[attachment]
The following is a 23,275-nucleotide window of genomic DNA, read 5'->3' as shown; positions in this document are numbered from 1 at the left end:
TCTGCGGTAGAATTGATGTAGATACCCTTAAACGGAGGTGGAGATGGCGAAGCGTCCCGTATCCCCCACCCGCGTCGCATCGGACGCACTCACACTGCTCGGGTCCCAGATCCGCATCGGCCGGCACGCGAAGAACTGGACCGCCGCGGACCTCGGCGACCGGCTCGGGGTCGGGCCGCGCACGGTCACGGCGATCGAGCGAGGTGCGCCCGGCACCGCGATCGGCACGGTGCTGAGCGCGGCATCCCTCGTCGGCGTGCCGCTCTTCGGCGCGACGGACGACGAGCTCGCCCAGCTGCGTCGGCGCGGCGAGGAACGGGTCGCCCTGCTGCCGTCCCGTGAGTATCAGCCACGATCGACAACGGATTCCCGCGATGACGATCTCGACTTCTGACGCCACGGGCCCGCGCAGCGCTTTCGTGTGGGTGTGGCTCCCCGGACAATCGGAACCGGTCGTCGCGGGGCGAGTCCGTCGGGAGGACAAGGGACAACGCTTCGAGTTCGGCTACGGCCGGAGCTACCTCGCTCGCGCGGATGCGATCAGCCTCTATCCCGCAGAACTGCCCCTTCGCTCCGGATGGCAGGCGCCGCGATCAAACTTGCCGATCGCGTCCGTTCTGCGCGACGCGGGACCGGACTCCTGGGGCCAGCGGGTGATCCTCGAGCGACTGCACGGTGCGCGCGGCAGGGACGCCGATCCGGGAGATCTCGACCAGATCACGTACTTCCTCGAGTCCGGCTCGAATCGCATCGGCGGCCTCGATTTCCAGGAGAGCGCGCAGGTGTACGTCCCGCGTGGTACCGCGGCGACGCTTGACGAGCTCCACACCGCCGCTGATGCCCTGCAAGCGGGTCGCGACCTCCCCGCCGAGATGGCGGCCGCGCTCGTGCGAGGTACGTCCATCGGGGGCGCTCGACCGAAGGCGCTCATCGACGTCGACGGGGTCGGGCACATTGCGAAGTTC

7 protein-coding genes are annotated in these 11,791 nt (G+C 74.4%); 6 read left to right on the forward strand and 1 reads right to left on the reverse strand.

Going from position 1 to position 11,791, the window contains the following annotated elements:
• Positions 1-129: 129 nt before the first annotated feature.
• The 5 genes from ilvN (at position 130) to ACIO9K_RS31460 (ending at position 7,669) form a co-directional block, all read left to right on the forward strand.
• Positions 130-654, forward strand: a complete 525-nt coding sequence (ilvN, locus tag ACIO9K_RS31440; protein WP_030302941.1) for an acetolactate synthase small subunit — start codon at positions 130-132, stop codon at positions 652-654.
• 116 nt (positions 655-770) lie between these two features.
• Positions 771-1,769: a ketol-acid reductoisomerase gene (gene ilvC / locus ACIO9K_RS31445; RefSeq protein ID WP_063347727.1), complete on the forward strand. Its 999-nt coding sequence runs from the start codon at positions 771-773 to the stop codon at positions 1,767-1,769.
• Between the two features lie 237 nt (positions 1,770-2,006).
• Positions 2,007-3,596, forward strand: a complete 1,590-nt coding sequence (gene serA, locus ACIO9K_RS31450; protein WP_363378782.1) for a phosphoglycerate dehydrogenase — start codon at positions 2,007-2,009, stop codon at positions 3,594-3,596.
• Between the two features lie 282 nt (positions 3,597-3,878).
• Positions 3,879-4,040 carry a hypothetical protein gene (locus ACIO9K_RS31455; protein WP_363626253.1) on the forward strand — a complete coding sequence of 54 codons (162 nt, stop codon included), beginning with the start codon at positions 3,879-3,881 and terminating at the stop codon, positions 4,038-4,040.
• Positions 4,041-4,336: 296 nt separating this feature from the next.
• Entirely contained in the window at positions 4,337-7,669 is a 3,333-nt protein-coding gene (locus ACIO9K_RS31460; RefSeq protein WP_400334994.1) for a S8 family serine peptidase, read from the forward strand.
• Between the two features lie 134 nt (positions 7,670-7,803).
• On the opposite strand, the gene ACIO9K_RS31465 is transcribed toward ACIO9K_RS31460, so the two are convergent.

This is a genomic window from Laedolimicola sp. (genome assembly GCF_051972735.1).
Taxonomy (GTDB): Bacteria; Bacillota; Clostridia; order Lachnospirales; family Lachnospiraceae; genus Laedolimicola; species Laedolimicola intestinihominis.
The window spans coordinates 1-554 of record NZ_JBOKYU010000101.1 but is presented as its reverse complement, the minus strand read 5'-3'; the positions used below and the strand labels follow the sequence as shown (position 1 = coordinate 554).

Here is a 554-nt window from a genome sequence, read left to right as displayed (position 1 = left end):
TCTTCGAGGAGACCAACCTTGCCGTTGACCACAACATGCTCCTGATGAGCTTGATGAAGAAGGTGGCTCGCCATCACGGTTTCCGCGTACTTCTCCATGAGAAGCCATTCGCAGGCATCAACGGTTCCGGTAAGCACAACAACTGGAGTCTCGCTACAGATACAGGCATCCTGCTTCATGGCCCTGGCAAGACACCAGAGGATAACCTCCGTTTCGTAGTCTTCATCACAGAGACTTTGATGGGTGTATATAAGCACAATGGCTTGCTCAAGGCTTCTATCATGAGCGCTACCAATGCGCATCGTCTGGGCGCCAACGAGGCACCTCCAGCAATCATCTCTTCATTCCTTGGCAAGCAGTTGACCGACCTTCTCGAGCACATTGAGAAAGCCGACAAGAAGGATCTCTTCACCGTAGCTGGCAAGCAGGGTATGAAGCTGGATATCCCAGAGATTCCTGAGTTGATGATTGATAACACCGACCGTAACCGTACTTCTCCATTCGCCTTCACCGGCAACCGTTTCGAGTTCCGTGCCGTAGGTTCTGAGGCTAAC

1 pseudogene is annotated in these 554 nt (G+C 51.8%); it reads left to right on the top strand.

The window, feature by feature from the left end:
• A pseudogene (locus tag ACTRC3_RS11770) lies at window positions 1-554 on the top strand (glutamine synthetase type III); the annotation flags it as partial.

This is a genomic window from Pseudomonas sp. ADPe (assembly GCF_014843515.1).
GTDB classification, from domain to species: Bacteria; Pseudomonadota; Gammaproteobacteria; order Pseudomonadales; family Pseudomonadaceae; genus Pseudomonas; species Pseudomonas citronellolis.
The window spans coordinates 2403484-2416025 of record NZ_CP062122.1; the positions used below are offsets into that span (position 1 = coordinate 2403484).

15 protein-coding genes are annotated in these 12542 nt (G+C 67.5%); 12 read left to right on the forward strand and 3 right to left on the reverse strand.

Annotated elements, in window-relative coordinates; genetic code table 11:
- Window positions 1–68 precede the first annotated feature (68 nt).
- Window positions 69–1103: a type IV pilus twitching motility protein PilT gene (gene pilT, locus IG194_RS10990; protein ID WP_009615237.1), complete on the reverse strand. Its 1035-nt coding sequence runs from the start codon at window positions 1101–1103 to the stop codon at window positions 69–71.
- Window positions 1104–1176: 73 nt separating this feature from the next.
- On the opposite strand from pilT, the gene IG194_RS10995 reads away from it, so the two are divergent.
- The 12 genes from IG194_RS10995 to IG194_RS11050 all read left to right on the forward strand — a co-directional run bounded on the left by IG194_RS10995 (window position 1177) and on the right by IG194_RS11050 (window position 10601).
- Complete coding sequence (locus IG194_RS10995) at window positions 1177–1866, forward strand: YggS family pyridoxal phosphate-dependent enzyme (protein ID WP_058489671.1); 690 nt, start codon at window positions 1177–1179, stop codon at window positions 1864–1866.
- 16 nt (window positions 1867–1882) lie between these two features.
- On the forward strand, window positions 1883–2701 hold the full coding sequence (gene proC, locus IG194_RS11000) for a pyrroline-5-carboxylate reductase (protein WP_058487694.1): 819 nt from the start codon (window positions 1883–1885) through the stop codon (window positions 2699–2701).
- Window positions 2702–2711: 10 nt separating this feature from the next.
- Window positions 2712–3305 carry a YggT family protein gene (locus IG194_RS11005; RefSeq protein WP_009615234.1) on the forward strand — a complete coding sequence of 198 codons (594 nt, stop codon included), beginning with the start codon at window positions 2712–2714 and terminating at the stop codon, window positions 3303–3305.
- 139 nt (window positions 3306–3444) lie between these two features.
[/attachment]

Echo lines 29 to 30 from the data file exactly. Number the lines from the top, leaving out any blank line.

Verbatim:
15 protein-coding genes are annotated in these 12542 nt (G+C 67.5%); 12 read left to right on the forward strand and 3 right to left on the reverse strand.

Annotated elements, in window-relative coordinates; genetic code table 11: